Former Labour deputy leader Tom Watson has said he stood down as an MP last month due to the “brutality and hostility” within his own party.
Speaking to the Guardian, he said criticism from factions and on social media had become a “heavy load”.
The former West Bromwich East MP revealed that Labour Party officials had even concealed a death threat towards him.
“The point is that the brutality and hostility is real and it’s day to day,” he told the Guardian’s Weekend magazine.
“So I just thought: now’s the time to take a leap, do something different. You’ve had a good innings. You’ve done good stuff. Go now.”
The 52-year-old praised Jeremy Corbyn personally but was critical of his leadership.
Watson admitted voting for rival Owen Smith during the party’s 2016 leadership election.
Corbyn retained his position with 61 per cent of the vote among the party’s membership, despite having lost a vote of no confidence by 172 to 40 Labour MPs following the resignation of dozens of shadow cabinet ministers.
“I thought, as soon as the leader loses the confidence of the parliamentary party it’s almost impossible to see how you can form a government,” Watson said.
“I thought Jeremy should have resigned, and he nearly did.”
The party is now seeking a new leader after Corbyn said he would step down following Labour’s worst election defeat in 85 years.
The Conservatives won an 80-seat majority after claiming a number of traditional Labour strongholds across the Midlands and north of England, including Watson’s former constituency, West Bromwich East, which the Tories won for the first time with a majority of 1,593.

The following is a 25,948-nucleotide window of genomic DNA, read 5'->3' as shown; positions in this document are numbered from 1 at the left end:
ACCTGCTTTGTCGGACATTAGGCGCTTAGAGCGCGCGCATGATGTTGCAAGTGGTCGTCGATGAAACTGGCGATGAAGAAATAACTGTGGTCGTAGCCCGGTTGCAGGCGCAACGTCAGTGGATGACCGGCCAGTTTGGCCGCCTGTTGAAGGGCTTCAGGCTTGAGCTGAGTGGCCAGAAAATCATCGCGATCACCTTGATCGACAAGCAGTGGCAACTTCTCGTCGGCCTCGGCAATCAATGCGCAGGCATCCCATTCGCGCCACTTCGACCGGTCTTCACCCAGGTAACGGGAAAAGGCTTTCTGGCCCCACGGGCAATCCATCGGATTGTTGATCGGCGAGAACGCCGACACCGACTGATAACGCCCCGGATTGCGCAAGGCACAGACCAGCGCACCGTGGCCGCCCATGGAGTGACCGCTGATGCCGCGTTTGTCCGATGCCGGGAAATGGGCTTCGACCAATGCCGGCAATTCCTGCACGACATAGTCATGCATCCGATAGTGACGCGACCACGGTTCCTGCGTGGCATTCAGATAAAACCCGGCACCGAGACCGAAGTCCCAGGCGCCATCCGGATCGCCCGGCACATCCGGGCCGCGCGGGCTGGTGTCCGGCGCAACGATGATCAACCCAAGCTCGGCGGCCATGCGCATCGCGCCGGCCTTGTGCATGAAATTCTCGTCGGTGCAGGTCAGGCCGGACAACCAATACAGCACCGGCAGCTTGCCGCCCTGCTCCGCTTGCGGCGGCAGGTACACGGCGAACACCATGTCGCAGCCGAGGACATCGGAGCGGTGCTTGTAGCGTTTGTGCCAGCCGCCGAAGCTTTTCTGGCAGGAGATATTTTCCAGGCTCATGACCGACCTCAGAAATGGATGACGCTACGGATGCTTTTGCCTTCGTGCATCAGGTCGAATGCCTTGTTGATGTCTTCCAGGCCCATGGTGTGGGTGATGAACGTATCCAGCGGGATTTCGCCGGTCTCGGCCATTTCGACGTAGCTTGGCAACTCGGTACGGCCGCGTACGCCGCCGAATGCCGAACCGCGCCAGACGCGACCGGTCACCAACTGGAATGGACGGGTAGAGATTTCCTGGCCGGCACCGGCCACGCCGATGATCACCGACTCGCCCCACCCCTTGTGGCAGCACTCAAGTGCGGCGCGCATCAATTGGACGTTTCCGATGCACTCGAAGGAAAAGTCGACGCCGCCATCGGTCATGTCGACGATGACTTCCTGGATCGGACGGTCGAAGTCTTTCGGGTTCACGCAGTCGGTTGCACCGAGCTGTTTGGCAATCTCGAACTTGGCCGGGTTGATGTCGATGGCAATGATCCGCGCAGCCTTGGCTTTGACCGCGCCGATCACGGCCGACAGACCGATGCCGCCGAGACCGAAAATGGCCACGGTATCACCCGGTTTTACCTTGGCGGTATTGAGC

Watson criticised Labour’s election strategy for lacking a key message.
“There were announcements everywhere, but none of them got through because there were so many,” he said.
“You knew what Boris Johnson’s was: get Brexit done. What was the Labour strapline?”
Watson is now retraining as a gym instructor and has lost eight stone in weight.
Greater Manchester mayor Andy Burnham accepted Watson’s description of the situation and said the party “cannot carry on as we are”.
Speaking to BBC, Burnham said: “The tone of public discourse, generally but also internally, has become poisonous at times and I think Tom was very much bearing the brunt of that.”
The Labour MP, who came second to Corbyn in the 2015 leadership contest, said whoever becomes the next Labour leader must make the party “a broad church where we respect each other… as soon as possible.”